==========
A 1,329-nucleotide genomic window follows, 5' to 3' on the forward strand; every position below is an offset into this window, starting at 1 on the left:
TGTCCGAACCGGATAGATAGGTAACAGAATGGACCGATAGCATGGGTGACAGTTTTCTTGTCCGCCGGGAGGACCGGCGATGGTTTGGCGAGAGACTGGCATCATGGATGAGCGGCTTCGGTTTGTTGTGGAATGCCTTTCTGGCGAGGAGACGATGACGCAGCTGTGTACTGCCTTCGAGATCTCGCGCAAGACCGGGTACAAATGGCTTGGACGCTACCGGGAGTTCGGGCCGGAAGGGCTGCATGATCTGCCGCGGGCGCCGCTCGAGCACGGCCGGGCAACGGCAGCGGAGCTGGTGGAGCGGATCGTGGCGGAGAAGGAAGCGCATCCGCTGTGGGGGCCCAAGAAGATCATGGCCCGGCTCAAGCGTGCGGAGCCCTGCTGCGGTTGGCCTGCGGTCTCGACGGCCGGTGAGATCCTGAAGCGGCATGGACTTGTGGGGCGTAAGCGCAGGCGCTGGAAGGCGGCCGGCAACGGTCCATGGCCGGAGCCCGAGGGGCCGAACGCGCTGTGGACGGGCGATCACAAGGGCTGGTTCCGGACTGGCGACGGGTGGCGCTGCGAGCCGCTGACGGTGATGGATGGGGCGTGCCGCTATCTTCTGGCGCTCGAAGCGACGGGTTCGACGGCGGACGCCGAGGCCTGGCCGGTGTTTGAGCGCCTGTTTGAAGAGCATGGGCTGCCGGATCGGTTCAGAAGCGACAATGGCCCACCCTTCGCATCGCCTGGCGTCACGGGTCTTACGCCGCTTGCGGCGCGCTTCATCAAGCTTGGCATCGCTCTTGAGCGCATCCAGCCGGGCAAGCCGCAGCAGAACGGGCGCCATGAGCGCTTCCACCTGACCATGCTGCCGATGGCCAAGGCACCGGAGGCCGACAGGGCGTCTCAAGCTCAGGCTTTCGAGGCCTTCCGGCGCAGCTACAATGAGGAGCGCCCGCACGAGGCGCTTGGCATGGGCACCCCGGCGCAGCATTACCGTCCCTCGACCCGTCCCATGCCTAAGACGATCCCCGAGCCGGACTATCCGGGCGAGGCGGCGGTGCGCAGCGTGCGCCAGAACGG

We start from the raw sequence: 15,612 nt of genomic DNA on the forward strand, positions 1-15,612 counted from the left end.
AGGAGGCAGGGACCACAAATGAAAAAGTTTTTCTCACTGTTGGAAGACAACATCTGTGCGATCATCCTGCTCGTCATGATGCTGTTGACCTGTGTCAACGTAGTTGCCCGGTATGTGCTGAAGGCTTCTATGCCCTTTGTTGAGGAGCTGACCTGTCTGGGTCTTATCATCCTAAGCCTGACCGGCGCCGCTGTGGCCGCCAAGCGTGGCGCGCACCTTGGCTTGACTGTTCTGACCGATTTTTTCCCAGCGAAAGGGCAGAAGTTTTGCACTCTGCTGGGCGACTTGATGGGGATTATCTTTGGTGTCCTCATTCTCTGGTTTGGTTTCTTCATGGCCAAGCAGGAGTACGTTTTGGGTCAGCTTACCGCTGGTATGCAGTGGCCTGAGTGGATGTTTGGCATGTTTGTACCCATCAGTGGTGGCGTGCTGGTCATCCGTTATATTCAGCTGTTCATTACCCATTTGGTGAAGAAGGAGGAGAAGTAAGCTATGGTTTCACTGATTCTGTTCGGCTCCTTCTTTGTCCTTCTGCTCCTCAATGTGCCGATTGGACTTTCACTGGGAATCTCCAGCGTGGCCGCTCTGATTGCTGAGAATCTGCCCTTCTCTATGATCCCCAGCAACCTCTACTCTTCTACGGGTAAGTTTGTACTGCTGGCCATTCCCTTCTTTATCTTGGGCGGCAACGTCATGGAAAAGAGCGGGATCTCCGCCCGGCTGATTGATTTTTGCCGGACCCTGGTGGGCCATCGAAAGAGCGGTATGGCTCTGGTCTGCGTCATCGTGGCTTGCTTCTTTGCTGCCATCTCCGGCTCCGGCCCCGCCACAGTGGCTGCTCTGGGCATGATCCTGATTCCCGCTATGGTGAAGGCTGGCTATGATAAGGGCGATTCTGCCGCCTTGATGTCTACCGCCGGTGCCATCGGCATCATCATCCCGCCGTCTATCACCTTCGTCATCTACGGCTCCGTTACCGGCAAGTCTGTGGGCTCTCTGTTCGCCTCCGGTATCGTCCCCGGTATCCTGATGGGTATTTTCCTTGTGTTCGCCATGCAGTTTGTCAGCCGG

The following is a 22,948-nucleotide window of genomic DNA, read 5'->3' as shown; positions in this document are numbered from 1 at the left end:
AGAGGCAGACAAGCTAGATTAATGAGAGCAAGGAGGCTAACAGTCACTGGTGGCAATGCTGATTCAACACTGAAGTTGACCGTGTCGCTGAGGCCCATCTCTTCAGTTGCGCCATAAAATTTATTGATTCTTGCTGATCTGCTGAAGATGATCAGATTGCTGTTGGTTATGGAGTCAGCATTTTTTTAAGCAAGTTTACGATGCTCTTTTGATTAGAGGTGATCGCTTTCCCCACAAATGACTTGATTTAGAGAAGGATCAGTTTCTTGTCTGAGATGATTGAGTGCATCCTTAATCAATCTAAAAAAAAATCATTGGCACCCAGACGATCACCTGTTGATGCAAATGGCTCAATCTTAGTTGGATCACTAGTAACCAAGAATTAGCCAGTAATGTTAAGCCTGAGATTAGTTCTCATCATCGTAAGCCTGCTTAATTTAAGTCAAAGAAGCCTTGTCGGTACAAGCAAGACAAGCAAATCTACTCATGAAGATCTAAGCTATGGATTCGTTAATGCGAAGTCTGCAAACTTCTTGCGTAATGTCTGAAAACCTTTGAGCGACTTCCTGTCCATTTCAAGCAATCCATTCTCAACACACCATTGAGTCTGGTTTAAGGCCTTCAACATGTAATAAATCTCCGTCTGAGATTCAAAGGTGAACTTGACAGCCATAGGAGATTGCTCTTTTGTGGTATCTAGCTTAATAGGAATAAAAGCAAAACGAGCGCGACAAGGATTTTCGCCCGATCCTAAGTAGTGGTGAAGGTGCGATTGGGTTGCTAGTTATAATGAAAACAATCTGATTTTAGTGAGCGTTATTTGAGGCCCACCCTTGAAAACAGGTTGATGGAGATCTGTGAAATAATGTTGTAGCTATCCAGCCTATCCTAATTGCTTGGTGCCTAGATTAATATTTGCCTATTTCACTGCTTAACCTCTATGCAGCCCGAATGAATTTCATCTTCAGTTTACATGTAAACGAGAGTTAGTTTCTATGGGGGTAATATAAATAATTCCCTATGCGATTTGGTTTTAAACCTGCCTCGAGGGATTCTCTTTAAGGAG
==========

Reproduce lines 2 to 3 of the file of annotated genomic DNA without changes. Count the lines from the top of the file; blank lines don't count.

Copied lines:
TGTCCGAACCGGATAGATAGGTAACAGAATGGACCGATAGCATGGGTGACAGTTTTCTTGTCCGCCGGGAGGACCGGCGATGGTTTGGCGAGAGACTGGCATCATGGATGAGCGGCTTCGGTTTGTTGTGGAATGCCTTTCTGGCGAGGAGACGATGACGCAGCTGTGTACTGCCTTCGAGATCTCGCGCAAGACCGGGTACAAATGGCTTGGACGCTACCGGGAGTTCGGGCCGGAAGGGCTGCATGATCTGCCGCGGGCGCCGCTCGAGCACGGCCGGGCAACGGCAGCGGAGCTGGTGGAGCGGATCGTGGCGGAGAAGGAAGCGCATCCGCTGTGGGGGCCCAAGAAGATCATGGCCCGGCTCAAGCGTGCGGAGCCCTGCTGCGGTTGGCCTGCGGTCTCGACGGCCGGTGAGATCCTGAAGCGGCATGGACTTGTGGGGCGTAAGCGCAGGCGCTGGAAGGCGGCCGGCAACGGTCCATGGCCGGAGCCCGAGGGGCCGAACGCGCTGTGGACGGGCGATCACAAGGGCTGGTTCCGGACTGGCGACGGGTGGCGCTGCGAGCCGCTGACGGTGATGGATGGGGCGTGCCGCTATCTTCTGGCGCTCGAAGCGACGGGTTCGACGGCGGACGCCGAGGCCTGGCCGGTGTTTGAGCGCCTGTTTGAAGAGCATGGGCTGCCGGATCGGTTCAGAAGCGACAATGGCCCACCCTTCGCATCGCCTGGCGTCACGGGTCTTACGCCGCTTGCGGCGCGCTTCATCAAGCTTGGCATCGCTCTTGAGCGCATCCAGCCGGGCAAGCCGCAGCAGAACGGGCGCCATGAGCGCTTCCACCTGACCATGCTGCCGATGGCCAAGGCACCGGAGGCCGACAGGGCGTCTCAAGCTCAGGCTTTCGAGGCCTTCCGGCGCAGCTACAATGAGGAGCGCCCGCACGAGGCGCTTGGCATGGGCACCCCGGCGCAGCATTACCGTCCCTCGACCCGTCCCATGCCTAAGACGATCCCCGAGCCGGACTATCCGGGCGAGGCGGCGGTGCGCAGCGTGCGCCAGAACGG

We start from the raw sequence: 15,612 nt of genomic DNA on the forward strand, positions 1-15,612 counted from the left end.